Nursing and care staff should undertake regular oral health and hygiene care training based on the Better Oral Health in Residential Care program, a University of Tasmania study has recommended.
University of Tasmania researchers undertook a qualitative study on aged care staff’s experiences of the Better Oral Health in Residential Care (BOHRC) training program, which was rolled out nationally in 2010.
The BOHRC program delivered 400 workshops nationally to almost 5,000 registered nurses from 2,800 facilities.
The program aimed to train two registered nurses from each aged care facility who would then deliver the program to care workers in their respective facilities as part of a train-the-trainer model.
The study, which involved 13 RNs, five enrolled nurses and two care workers, found that eight of the 20 nursing and care staff they interviewed from 13 residential aged care facilities in Tasmania had attended the BOHRC training while the remaining participants were unaware of the program.
One facility had implemented the train-the-trainer model while two participants said the Oral Health Assessment Tool, a resource used in the BOHRC to identify whether a resident required a dental referral, was implemented in their facility.
Lead research and University of Tasmania postdoctoral research fellow in oral health Dr Ha Hoang said the effectiveness of the BOHRC training is unknown.
“There have been no evaluations or reports published on the longer-term impact of this training or whether the goals achieved by the program in the short-term have been sustained overtime,” Dr Hoang told AAA.
“It’s possible the program was not sustained because there was too much reliance on the train-the-trainer model with the involvement of staff,” she said.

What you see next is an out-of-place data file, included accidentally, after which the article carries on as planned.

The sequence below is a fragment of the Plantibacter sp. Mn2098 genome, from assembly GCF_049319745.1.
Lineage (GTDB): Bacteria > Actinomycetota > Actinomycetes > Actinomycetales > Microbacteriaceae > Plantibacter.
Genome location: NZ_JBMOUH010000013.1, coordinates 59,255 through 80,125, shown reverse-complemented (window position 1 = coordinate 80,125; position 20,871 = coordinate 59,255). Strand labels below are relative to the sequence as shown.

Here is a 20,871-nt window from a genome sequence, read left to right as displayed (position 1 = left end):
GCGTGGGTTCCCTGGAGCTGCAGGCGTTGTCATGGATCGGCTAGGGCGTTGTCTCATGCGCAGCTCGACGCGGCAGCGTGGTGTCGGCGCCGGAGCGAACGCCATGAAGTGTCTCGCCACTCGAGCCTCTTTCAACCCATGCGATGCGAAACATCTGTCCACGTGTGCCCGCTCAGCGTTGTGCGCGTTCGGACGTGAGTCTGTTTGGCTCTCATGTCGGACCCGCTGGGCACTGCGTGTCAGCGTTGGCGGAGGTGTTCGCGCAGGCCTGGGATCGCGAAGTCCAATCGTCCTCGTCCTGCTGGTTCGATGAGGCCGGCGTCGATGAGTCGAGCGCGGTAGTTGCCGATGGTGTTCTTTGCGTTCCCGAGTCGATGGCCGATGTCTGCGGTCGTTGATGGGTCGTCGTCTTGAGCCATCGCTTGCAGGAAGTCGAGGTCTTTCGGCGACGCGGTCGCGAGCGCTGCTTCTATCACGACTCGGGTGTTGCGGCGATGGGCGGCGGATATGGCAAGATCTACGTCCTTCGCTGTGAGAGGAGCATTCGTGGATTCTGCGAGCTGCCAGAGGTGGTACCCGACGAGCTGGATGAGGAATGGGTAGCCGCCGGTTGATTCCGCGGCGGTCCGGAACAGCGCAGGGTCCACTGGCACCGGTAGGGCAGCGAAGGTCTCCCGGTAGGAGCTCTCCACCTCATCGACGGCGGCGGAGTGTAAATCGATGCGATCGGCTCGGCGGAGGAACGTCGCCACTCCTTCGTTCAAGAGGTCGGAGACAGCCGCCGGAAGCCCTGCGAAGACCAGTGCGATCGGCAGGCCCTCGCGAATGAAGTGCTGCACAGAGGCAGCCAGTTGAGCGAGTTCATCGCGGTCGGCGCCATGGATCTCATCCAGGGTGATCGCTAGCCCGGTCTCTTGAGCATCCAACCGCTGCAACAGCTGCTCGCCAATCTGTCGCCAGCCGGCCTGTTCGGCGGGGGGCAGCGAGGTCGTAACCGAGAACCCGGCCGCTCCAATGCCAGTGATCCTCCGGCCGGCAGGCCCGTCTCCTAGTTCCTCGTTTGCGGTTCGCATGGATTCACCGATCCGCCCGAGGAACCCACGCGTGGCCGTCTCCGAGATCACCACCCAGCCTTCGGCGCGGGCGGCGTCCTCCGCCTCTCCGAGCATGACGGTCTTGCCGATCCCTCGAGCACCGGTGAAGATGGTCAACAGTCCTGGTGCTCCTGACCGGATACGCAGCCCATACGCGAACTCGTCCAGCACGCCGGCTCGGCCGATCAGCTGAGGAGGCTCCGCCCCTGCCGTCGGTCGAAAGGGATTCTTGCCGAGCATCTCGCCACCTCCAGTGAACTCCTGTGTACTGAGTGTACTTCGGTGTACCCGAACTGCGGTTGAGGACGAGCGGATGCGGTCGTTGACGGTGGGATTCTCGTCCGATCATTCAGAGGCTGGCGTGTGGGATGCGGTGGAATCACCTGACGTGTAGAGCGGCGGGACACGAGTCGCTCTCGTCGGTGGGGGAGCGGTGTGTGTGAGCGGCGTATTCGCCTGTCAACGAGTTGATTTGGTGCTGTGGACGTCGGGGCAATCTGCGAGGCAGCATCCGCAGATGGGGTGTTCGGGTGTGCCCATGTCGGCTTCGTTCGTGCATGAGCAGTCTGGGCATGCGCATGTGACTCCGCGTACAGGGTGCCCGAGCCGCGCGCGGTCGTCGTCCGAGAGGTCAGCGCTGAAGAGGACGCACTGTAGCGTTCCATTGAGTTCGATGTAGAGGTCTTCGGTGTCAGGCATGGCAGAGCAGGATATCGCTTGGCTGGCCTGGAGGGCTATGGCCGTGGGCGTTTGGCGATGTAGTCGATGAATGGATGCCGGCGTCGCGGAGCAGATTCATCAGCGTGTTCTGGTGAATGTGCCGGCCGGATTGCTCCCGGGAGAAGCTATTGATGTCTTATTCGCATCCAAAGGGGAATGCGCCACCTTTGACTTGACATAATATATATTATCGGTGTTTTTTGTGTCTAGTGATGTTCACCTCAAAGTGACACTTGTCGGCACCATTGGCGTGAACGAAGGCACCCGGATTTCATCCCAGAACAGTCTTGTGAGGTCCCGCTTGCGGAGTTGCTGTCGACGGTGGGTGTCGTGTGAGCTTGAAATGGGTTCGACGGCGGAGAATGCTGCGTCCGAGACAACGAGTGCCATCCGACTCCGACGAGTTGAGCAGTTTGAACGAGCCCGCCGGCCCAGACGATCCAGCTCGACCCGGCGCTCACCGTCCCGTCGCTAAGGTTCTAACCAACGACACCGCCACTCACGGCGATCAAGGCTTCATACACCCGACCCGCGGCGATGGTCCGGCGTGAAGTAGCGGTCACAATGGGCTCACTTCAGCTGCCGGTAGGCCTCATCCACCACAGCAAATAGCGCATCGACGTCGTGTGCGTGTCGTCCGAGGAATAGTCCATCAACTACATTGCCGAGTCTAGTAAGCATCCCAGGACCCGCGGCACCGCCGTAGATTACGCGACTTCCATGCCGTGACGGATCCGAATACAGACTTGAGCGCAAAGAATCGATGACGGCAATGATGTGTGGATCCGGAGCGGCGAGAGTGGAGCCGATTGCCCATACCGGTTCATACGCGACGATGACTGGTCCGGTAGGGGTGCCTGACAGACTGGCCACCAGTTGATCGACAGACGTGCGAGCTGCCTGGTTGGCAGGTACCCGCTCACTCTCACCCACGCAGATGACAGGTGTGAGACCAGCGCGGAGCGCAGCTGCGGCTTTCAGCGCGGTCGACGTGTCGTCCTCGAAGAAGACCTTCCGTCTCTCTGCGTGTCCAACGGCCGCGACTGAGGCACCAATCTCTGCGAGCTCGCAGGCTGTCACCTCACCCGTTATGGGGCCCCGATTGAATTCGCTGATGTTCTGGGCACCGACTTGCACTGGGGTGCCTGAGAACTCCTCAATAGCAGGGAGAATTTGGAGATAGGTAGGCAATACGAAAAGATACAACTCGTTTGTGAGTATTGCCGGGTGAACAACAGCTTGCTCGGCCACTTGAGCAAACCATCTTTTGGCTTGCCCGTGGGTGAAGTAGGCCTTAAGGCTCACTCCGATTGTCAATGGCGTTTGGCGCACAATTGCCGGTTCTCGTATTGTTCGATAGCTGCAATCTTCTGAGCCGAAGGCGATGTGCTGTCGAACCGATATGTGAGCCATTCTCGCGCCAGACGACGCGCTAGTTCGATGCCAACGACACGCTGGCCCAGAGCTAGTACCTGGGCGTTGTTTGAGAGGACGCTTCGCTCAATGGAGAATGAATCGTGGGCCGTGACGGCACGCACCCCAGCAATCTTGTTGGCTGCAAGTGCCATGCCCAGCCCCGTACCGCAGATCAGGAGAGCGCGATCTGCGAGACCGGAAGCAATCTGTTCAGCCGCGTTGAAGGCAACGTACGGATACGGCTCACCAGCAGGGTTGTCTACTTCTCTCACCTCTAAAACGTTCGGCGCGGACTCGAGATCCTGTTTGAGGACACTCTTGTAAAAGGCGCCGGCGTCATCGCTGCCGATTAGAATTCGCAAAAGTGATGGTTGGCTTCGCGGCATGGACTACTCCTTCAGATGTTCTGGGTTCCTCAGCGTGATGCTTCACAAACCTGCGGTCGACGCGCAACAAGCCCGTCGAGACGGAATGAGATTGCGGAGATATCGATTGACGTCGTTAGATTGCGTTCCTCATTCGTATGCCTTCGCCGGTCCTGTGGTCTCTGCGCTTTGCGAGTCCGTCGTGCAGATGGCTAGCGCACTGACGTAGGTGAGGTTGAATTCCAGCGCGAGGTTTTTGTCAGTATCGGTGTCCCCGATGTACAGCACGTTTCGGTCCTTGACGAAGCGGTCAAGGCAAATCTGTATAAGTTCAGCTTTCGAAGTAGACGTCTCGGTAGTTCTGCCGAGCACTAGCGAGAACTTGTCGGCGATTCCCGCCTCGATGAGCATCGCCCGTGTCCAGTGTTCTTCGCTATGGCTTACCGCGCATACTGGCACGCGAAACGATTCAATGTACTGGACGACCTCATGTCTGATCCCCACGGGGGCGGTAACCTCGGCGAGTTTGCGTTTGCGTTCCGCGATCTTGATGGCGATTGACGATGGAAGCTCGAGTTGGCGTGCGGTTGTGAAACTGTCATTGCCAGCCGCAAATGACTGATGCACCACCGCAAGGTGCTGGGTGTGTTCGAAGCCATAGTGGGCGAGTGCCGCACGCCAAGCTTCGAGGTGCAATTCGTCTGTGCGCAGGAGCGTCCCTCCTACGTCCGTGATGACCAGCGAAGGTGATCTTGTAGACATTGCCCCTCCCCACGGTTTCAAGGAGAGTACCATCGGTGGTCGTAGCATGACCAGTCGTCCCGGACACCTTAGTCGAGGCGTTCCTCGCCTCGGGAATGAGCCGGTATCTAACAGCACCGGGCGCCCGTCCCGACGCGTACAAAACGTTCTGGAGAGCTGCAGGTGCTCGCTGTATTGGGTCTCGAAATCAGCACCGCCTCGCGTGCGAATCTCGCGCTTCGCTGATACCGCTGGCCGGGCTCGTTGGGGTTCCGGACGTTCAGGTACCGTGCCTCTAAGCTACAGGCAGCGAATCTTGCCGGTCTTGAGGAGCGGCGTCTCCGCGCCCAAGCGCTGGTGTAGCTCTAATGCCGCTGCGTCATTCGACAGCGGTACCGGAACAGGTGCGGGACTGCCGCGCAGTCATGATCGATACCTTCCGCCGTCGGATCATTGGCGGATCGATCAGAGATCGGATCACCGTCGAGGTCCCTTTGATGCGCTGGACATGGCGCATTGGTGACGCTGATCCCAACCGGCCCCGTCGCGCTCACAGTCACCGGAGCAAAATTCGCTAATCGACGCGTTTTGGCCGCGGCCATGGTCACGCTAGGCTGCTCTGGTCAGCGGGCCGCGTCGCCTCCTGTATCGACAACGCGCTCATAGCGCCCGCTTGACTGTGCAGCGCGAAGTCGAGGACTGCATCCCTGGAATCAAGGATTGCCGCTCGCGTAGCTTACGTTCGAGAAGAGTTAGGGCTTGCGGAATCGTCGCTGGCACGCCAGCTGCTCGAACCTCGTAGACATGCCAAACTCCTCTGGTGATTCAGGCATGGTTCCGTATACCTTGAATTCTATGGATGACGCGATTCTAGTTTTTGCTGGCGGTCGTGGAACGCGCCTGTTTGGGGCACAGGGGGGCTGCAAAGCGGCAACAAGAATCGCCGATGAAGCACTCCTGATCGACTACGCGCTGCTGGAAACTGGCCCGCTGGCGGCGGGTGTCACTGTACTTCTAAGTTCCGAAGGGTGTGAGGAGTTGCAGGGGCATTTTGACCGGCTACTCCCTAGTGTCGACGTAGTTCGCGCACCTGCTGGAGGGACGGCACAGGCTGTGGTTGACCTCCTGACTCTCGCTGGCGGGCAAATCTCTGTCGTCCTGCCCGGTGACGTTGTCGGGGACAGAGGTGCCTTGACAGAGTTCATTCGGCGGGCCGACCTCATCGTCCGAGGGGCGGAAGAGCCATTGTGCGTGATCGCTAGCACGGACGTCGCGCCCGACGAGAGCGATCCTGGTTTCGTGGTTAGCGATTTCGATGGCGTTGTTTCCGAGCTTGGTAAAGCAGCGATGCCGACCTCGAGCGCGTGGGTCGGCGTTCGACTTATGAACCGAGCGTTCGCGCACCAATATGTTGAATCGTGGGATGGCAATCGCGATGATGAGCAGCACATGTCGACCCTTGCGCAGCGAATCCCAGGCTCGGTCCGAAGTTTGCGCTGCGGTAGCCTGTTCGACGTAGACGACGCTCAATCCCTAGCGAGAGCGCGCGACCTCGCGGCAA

The study indicates that those who participated in the BOHRC found it useful, however its goals for ongoing training in facilities haven’t been sustained, she said.
Oral hygiene training is included in initial education courses for both personal care workers and nurses, however ongoing training is not mandated, Dr Hoang said.
She said the research found that regular direct care staff need to be provided training and updates on oral hygiene care at their residential aged care facilities on a regular basis.
The study recommends staff undergo oral hygiene training at least every 12 months using content from the BOHRC.
“Providing ongoing oral health education and training for aged care workers is recommended to improve oral hygiene and care for residents so staff can provide oral hygiene to residents, identify oral diseases and refer them for dental treatment if needed,” Dr Hoang said.
Like in the BOHRC rollout, Dr Hoang suggested all aged care facilities appoint an “oral health champion” to support other staff to improve oral hygiene among residents.
“The oral health champion in each facility can be the go-to-person for all staff in terms of oral health questions and information,” she said.
Reaching out to oral health practitioners to educate staff and ensuring there are regular oral hygiene assessments in place are among the other ways providers can improve residents’ oral hygiene and quality of life, she said.
The study was published online in Contemporary Nurse in July.
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